While negotiations continue between federal and state officials over Republican Gov. Tom Corbett's alternative plan to expand Medicaid, hospital officials have a more immediate concern -- the lagging outpatient reimbursement for treating people on medical assistance.
Inpatient care for medical assistance patients has improved, but it has been 22 years since hospitals saw a Medicaid payment increase for outpatient care, said Denis Lukes, vice president of payor relations and reimbursement for the Hospital Council of Western Pennsylvania.
"Hospitals today are getting only 30 to 40 percent of their costs for medical assistance outpatient services" such as CT scans or laboratory work-ups.
The worry is that as more people are added to the Medicaid rolls, the disparity between the cost and the payment for providing care will grow ever wider.
If they get paid at all.
Since the last increase in 1991, outpatient services have expanded to include, for example, some chemotherapy treatments. But because the reimbursement schedule has not been updated, the treatments carry no reimbursement so hospitals eat that cost, Mr. Lukes said.
Also, there is no provision for reimbursing "observation" cases, where a patient may be in the hospital for one or two days for chest pain but never admitted.
"It's completely irrational," said Mr. Lukes.
Carey Miller, spokesperson for the Department of Public Welfare, which oversees the state medical assistance program, said the governor's plan, in which newly eligible people will get essential health benefits through qualified plans "should address the issues associated with many of the traditional MA program coverage and payment issues that hospitals and other providers have raised with the department."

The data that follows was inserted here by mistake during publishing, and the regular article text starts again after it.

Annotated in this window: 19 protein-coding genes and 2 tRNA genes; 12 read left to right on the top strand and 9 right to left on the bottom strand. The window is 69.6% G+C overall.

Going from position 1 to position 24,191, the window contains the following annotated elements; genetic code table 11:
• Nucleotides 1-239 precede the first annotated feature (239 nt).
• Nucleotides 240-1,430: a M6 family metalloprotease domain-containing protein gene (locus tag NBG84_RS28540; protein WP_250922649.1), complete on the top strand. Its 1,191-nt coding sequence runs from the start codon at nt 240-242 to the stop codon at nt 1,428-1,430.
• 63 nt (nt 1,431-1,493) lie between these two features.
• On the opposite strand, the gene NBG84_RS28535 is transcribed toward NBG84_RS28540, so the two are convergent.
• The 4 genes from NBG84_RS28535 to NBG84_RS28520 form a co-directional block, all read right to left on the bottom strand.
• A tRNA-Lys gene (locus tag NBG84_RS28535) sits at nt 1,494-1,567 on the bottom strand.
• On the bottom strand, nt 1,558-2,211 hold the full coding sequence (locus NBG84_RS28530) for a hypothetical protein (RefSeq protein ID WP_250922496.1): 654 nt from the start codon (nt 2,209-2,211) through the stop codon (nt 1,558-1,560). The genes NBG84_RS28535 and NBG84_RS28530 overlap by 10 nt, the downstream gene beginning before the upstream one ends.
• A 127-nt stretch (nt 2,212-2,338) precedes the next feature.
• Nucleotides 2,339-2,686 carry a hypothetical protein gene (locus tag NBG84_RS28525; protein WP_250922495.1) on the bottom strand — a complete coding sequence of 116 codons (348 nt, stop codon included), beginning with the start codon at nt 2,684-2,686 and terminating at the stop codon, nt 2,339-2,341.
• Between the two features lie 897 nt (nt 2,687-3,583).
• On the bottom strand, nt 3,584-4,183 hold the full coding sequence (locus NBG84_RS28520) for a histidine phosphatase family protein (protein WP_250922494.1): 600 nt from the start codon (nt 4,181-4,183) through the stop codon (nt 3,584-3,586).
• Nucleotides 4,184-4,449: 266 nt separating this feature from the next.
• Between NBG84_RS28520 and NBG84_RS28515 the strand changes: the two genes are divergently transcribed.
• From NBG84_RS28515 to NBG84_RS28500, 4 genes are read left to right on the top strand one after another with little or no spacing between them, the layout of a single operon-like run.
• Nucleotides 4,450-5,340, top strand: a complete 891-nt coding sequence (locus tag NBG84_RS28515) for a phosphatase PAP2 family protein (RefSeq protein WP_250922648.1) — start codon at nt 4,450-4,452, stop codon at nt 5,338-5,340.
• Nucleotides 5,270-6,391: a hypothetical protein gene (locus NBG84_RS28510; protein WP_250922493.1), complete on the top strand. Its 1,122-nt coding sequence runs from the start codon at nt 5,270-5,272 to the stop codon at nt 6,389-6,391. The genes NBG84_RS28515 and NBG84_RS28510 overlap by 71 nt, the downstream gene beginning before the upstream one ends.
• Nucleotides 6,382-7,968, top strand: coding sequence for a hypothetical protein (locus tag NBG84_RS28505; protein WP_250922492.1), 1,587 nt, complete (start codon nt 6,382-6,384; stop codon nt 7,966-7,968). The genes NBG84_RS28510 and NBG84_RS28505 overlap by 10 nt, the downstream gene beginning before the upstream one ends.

A remedy can't come too soon for southwestern Pennsylvania hospitals.
In a just-released hospital council survey, the region's hospitals reported their operating margin for the April-to-June quarter was 1.81 percent, down from 4.44 percent for the same period a year earlier -- a near 60 percent drop. Total margins also fell, from 4.76 percent to 3.15 percent, a 34 percent drop.
Meanwhile, uncompensated care rose 7 percent, breaking the $1 billion mark, and charity care was up 18 percent, to $571 million.
One positive sign: Bad debt was down 5.3 percent at $446 million for the quarter.
Community hospitals are particularly hard hit, Mr. Lukes said, because they see more people on an outpatient basis.
"What we would like to see is those hospitals be reimbursed at a reasonable level for providing those outpatient services," he said.
"Who can survive when you're frozen at a particular payment rate for that duration of time?"
Steve Twedt: firstname.lastname@example.org or 412-263-1963.